Unfortunately, this is about where my excitement for Kirby Dream's Buffet's ends. While there are four difficulties you can set the CPUs to--sweet, normal, spicy, and extra spicy--none of them are particularly challenging. Even worse, the game tends to have connectivity issues during online matches, meaning not even human opponents can put up a proper fight. All this paired with how few differences there are between courses and minigames means that Kirby's Dream Buffet grows repetitive very quickly. For example, when I pulled the game out for a family game night, each one of us could play about two Gourmet Grand Prix' each before we were ready to move on to another, more engaging party game. It didn't help that only two at a time can play the game locally, which feels like a missed opportunity.
As for what else you can do in Kirby's Dream Buffet, the list is not long. Outside of the main events, you can pop by Free Rolling mode (which acts as a sort of training ground), change your costume and color, and check any rewards you've earned. These rewards primarily consist of new costumes, which are cute enough, but don't do much to offset the repetitive gameplay and incentivize you to continue playing. And that's it. Not even an options menu is included in the game, meaning if you need any sort of accommodations, you're out of luck. While handling Kirby in ball-form is meant to be a bit tricky, the game doesn't account for anyone who might need extra assistance, button remapping, or visual aids. This is even more egregious when you see how small some of the text is in handheld mode.
In short, a lot of what Kirby's Dream Buffet relies on is its adorable aesthetic, which, to be fair, is where it shines. The pastel-colored paradise is filled with food that, while not quite as tempting-looking as something from a Studio Ghibli film, is a visual treat. There is an exuberance that shines through while you play, making the experience feel distinctly "Kirby." Also in typical Kirby fashion, the music is delightful, being composed of upbeat and somewhat jazzy tunes. However, for all its charms, it's a bit frustrating that every level has the exact same aesthetic. While it's understandable that the game wants to keep its soft and sweet visuals, you can't help but grow weary of every course delivering just that, with no real color palette changes, unique songs, or any sort of gimmick that sets them apart. The result is something that feels uninspired.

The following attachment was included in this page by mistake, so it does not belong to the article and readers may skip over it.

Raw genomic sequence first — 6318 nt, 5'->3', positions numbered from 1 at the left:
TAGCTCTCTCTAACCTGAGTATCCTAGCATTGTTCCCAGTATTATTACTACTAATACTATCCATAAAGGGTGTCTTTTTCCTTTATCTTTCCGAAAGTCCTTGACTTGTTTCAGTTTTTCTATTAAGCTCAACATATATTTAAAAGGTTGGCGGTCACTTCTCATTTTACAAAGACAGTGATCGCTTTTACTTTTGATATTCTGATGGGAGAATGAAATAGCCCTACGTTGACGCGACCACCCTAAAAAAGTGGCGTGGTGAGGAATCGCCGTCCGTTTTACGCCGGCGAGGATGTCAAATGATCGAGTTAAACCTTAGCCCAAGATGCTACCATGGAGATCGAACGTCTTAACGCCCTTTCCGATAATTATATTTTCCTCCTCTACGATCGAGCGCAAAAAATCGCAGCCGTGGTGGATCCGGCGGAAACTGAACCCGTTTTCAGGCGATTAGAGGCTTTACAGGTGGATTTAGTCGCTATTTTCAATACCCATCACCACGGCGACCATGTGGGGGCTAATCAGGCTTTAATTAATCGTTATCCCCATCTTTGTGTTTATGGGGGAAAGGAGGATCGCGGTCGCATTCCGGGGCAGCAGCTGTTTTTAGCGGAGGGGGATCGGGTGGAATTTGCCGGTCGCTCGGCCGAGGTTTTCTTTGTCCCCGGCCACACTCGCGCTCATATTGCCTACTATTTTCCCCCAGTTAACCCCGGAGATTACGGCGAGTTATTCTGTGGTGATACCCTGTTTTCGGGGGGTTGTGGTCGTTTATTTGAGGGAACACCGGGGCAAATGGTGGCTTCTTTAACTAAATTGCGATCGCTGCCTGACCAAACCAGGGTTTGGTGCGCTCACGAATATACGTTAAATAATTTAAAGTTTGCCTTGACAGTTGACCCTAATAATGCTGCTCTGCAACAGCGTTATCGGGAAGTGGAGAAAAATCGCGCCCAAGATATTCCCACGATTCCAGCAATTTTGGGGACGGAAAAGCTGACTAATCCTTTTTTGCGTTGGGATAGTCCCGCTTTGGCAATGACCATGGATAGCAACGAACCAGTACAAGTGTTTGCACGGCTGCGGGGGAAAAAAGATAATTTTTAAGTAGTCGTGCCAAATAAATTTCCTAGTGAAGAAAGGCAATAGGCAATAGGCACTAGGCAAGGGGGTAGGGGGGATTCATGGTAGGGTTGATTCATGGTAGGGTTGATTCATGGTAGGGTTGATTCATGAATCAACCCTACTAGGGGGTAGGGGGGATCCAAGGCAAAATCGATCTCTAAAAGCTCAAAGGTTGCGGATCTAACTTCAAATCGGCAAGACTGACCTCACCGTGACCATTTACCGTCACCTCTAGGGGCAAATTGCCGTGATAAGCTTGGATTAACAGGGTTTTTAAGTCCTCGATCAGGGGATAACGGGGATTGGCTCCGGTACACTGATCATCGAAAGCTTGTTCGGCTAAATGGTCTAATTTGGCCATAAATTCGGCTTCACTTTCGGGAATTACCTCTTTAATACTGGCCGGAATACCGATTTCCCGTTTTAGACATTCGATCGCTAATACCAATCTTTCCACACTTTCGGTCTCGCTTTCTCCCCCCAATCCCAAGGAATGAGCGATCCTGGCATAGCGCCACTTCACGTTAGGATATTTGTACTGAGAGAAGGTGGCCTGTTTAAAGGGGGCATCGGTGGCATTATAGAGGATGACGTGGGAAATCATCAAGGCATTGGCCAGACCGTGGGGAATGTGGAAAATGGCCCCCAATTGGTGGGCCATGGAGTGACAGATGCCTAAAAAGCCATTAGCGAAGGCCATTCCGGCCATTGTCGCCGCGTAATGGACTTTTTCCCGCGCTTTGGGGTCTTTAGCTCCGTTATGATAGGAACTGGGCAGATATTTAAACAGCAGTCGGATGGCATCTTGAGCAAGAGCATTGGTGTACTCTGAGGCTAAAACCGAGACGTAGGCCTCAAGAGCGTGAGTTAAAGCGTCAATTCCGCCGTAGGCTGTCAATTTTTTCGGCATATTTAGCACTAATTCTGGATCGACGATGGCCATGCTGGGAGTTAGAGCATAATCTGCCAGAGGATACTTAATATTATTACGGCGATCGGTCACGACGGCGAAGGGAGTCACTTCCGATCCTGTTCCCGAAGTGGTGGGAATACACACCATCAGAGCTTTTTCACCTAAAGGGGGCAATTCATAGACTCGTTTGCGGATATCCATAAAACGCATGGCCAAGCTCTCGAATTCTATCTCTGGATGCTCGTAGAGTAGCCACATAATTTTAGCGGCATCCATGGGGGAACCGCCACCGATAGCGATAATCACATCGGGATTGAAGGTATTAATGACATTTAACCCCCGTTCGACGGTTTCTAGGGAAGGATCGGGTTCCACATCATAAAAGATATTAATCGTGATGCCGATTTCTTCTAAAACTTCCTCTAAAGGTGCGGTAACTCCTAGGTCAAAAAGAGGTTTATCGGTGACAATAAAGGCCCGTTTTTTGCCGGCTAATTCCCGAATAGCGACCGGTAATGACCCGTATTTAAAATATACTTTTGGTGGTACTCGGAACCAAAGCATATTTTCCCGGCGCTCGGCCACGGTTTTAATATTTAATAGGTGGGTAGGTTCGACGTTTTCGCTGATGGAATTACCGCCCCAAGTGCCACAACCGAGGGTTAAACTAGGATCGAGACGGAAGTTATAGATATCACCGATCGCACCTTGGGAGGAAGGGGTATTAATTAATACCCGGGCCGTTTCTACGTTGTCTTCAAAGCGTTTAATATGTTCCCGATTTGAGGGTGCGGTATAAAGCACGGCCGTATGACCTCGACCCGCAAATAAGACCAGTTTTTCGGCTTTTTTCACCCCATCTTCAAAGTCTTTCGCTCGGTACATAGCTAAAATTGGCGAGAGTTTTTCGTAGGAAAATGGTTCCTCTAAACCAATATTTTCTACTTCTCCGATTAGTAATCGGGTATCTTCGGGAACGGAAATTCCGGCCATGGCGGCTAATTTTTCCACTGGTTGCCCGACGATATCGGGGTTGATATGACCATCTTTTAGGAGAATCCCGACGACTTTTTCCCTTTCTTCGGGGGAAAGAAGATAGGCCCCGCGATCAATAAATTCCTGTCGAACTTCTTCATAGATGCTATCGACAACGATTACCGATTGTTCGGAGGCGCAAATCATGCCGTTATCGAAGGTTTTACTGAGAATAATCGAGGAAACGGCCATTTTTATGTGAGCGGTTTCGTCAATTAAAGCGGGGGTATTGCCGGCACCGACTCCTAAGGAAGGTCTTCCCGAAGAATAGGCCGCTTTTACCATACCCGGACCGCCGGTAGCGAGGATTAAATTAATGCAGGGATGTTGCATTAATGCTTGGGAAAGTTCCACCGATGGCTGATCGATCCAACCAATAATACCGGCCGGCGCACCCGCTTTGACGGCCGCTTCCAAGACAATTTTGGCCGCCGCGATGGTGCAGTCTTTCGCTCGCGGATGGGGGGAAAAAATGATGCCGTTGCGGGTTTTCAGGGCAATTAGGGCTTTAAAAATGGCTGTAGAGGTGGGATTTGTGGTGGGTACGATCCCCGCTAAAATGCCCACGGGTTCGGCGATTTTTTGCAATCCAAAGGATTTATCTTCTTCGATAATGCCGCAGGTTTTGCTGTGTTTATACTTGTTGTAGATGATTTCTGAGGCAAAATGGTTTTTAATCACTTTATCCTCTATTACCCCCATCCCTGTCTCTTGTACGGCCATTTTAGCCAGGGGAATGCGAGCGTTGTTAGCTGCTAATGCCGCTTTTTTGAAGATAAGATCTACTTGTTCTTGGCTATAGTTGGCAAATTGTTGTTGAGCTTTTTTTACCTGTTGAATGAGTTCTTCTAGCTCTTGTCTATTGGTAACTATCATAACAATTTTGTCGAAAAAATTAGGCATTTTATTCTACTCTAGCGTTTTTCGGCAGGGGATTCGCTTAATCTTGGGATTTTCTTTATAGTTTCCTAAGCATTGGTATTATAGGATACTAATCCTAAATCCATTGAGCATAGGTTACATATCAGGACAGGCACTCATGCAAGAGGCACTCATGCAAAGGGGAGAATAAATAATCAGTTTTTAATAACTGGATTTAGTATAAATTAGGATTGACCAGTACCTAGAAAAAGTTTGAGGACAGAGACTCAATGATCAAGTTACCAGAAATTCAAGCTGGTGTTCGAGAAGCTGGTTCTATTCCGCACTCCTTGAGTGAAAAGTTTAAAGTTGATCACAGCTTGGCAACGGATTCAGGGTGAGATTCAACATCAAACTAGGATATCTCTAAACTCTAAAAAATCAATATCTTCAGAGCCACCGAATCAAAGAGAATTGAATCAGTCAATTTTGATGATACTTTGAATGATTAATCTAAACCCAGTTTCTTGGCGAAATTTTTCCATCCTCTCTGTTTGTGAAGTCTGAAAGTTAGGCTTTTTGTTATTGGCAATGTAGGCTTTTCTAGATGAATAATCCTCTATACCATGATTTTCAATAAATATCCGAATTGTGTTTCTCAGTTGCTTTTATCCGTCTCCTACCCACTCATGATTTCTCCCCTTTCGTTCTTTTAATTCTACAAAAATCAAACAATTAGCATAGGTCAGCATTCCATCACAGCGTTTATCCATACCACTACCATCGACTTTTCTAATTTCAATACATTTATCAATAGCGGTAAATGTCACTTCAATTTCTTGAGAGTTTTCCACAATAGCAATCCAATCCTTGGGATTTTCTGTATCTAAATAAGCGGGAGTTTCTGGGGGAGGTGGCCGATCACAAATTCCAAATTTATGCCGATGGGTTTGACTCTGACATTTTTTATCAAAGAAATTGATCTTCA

In a world where most Nintendo games are $60 for, well, ever, Kirby's Dream Buffet's $15 price tag indicates a different thought process on Nintendo's part. But when stacked up against free-to-play games like Fall Guys, even that lower-than-usual price feels out of line with what's offered in Dream Buffet. While any expectation of a full-size Kirby game seems unreasonable considering the main series just got a new entry earlier this year, Kirby's Dream Buffet feels incomplete and just doesn't quite hit the mark.